Friday, December 23, 2016

Makemake has a Surprisingly Uniform Surface


Perna et al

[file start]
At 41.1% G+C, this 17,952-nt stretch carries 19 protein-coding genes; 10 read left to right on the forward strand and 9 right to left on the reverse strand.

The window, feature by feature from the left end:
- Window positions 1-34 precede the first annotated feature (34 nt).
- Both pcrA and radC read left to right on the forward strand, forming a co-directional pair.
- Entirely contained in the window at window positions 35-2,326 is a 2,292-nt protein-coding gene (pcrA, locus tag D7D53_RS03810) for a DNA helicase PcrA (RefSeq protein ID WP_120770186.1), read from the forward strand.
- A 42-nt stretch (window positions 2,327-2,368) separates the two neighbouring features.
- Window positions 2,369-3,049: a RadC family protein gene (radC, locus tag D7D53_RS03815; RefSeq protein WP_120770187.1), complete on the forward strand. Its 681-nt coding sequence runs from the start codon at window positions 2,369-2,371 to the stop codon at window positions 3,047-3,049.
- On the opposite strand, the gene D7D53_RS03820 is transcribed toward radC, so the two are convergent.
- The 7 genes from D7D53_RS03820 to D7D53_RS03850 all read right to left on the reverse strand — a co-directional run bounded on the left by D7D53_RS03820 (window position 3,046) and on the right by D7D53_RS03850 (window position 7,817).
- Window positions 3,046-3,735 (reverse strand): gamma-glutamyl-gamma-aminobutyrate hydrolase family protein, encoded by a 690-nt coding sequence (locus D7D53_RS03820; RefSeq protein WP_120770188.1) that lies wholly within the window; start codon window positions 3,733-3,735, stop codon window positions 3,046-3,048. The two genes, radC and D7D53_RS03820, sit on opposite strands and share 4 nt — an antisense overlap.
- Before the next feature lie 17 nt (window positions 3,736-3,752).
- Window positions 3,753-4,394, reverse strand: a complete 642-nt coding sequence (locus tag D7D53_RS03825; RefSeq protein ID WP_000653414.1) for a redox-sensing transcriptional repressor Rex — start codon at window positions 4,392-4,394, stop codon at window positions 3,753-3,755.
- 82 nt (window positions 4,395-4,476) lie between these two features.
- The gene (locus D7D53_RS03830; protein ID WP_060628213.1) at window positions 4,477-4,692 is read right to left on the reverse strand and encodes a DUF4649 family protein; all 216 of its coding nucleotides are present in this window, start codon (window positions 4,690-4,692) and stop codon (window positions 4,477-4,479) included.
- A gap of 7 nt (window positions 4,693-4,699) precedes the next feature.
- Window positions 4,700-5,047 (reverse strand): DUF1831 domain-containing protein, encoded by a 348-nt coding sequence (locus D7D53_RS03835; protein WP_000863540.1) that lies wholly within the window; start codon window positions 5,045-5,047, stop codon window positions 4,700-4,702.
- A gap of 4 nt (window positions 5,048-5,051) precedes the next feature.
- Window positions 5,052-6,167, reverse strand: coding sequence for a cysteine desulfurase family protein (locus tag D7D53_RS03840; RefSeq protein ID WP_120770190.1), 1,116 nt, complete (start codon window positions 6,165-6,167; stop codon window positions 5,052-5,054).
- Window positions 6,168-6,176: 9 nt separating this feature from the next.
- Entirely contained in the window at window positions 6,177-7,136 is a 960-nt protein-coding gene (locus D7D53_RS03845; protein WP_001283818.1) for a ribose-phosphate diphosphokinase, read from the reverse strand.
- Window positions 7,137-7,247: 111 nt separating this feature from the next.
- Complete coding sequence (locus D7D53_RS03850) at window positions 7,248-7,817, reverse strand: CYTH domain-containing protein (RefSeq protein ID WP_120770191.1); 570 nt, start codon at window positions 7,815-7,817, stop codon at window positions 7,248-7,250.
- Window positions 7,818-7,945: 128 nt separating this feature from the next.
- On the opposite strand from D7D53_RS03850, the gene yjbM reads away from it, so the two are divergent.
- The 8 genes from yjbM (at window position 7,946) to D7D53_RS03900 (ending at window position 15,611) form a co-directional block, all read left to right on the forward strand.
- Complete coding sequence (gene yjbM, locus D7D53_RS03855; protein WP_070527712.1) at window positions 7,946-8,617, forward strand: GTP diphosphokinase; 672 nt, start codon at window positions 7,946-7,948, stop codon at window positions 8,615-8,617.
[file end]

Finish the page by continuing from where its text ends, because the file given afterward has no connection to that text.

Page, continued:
The dwarf planet (136472) Makemake is one of the largest trans-Neptunian objects discovered to date. Noteworthy, the size and surface temperature of this celestial body put it in a transition region where nitrogen is preferentially lost, while the less volatile methane is retained. Indeed, literature spectra clearly show that the surface of Makemake is dominated by methane ice, though the presence of nitrogen and of irradiation products of methane has been inferred by several authors, and a debate is still open about the eventual rotational variability of the surface composition. In this work we present new visible and near-infrared spectra of Makemake obtained with the TNG telescope (La Palma, Spain) in the time span 2006–2013. Our data sample different rotational phases, covering about 80% of the surface. All of the obtained spectra look very similar, suggesting an overall homogeneous composition. No secular variations appear when comparing our data to literature results (as expected, considering the quite short orbital arc travelled by Makemake since its discovery in 2005). The presence of methane diluted in nitrogen is evidenced by the shift of the observed absorption bands with respect to those of pure methane, with a dilution state looking homogeneous over the surface. We modelled a complete visible and near-infrared spectrum of Makemake using the Shkuratov formalism, and found that adding irradiation products of methane like ethane and ethylene seems indeed improving the fit of the synthetic spectrum to our data. We found no hints of a localized/temporary atmosphere.

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